First Taste: Yum Cha Dim Sum Parlor
In other cities, dim sum is a booming business. Aside from Chinatown, Chicago has woefully been lagging behind. But with the recent dim sum additions at restaurants like Koi and Fat Rice, we've seen a welcome uptick in the tea-friendly Cantonese repast. And with the onset of Yum Cha Dim Sum Parlor, a tangential partnership with Chinatown's revered Phoenix and the Food Buddha, Chicago marks one of its biggest dim sum moves in quite some time. For lovers of steamed buns, hot tea, and all things doughy and Chinese, this is dumpling divinity.
(Yum Cha's truffled chicken dumplings)
One of the biggest differences between Yum Cha and other authentic dim sum haunts in Chinatown is the decor and atmosphere. Not only is this restaurant situated smack dab in the center of up-and-coming River East, but the motif is sleek, massive, and elegant. The typical style for dim sum restaurants is ballroom-like, with tall ceilings, large rounded tables, and a bit of a clusterfuck vibe. But Yum Cha offers a stark departure with its polished, stylish appeal. The restaurant is pretty huge, outfitted with tables large and small. The best seats in the house are towards the rear of the restaurant, where floor-to-ceiling windows provide a nice vista of the metropolitan River East backdrop. Dark color tones lend a comfortable, relaxed feel to the experience, which helps to mellow out the inevitably frenzied array of waiters swiveling around the dining room with carts and steam baskets. Yum Cha may very well be the most intimate and cozy of dim sum destinations, two adjectives rarely associated with the dim sum tradition.
First, some history on the dim sum experience. According to Chinese lore, dim sum arose as a means of satiating weary travelers along the Silk Road with substantial tea snacks. Translated as "drink tea," dim sum is the quintessential tea time meal, focused on small and hearty plates designed to go with tea and provide a bit of comfy nourishment. Yum Cha keeps the tradition alive with a concise tea list and an ample dim sum menu available all day long. Many of the items on the menu are quite traditional, so expect to see your familiar sesame seed balls, pork bao, potstickers, and soup dumplings. It's all courtesy of the "Food Buddha" Rodelio Aglibot, the revered chef behind e+o Food and Drink in Mount Prospect. He partnered with Chinatown's Phoenix Restaurant to ensure authenticity for the traditional dishes, while simultaneously veering into adventurous territory with items such as truffled chicken dumplings, foie gras egg tarts, and lobster toast. Despite the lofty-sounding names, prices are very reasonable, in line with dirt-cheap dim sum standards. Dishes range from small to large, although each item is meant to be shared. The truffled chicken dumplings are exceptional, with just a whisper of truffly essence infused into the succulent chicken morsels. Aglibot also does a masterful job with classics like BBQ pork buns. There are even a few standout desserts, like the steamed sweetened condensed milk cake, a sort of souffle-like portion of rich, creamy cake flecked with orange. Aside from dim sum, Yum Cha also offers lunch and dinner entrees, but save these for a time that isn't your first visit, because that would be missing the point.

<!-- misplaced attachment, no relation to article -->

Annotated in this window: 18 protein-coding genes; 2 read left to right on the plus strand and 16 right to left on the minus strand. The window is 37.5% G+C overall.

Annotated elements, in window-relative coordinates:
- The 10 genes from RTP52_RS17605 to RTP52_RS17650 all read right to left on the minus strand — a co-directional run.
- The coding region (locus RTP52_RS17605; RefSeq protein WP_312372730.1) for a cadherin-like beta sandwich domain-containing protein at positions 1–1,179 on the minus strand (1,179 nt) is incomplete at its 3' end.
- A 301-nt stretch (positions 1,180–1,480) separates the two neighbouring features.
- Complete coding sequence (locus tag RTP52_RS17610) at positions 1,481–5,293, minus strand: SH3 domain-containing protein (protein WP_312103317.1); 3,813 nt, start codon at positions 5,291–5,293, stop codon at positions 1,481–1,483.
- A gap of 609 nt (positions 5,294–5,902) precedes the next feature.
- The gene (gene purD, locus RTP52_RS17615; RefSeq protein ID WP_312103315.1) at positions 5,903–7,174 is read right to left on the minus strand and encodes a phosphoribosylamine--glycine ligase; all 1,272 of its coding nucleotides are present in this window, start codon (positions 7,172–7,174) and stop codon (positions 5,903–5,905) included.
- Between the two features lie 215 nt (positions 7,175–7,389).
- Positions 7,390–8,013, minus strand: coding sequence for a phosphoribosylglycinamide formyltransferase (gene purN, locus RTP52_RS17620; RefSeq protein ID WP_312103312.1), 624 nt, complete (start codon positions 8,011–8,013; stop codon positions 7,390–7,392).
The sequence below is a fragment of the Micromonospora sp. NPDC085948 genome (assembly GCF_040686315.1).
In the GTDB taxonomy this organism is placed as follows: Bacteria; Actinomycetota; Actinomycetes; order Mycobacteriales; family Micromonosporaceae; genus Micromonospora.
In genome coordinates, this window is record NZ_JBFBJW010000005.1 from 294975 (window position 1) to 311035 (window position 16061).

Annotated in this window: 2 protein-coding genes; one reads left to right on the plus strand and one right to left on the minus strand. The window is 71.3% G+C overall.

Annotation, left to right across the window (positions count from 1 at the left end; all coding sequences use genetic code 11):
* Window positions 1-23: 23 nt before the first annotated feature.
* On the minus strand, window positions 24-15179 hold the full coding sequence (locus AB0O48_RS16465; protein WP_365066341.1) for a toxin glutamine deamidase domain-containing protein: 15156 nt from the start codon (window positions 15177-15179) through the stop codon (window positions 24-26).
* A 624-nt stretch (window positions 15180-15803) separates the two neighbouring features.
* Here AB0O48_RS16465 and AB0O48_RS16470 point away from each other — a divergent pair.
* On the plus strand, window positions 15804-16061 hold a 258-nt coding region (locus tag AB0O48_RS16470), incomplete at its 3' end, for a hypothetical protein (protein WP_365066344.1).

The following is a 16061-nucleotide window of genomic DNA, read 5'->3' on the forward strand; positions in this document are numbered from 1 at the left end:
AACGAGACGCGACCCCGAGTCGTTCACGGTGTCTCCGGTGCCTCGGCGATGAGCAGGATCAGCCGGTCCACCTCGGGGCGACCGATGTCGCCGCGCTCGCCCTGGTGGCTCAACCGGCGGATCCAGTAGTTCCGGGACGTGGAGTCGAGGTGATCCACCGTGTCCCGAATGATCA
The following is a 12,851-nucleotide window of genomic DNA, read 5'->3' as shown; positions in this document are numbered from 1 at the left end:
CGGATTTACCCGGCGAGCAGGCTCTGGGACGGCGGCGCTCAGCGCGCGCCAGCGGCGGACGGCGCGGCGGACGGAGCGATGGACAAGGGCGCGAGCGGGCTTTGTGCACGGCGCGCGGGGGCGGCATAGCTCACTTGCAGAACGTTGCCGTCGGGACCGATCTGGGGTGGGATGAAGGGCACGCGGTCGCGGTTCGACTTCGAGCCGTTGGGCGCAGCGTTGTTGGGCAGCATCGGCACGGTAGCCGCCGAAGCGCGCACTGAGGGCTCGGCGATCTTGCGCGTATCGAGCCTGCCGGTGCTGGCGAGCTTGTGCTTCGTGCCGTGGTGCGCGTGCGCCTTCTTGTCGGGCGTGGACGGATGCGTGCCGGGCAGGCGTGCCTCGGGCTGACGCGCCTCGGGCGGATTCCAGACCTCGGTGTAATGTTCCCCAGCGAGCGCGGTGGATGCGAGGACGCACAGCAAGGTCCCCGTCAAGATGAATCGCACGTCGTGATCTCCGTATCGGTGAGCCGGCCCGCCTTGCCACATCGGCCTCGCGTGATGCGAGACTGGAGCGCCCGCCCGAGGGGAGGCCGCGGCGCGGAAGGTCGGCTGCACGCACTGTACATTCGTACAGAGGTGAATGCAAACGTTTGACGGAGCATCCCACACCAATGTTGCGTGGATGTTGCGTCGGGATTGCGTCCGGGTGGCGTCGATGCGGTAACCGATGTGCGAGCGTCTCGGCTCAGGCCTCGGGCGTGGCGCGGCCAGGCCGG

If there's one type of cuisine that merits guidance, it's dim sum. And in spite of a bubbly verve that might suggest inexperience, servers at Yum Cha are well-versed in the language of dim sum, adept at figuring out diners' level of dim sum depth and what dishes to recommend for first-timers, second-timers, and so forth. It also helps to have them there to remind you that one pot of tea is enough for more than one diner and that not everyone at the table should order their own tea, lest you all spiral into a tea overdose.
- Matt Kirouac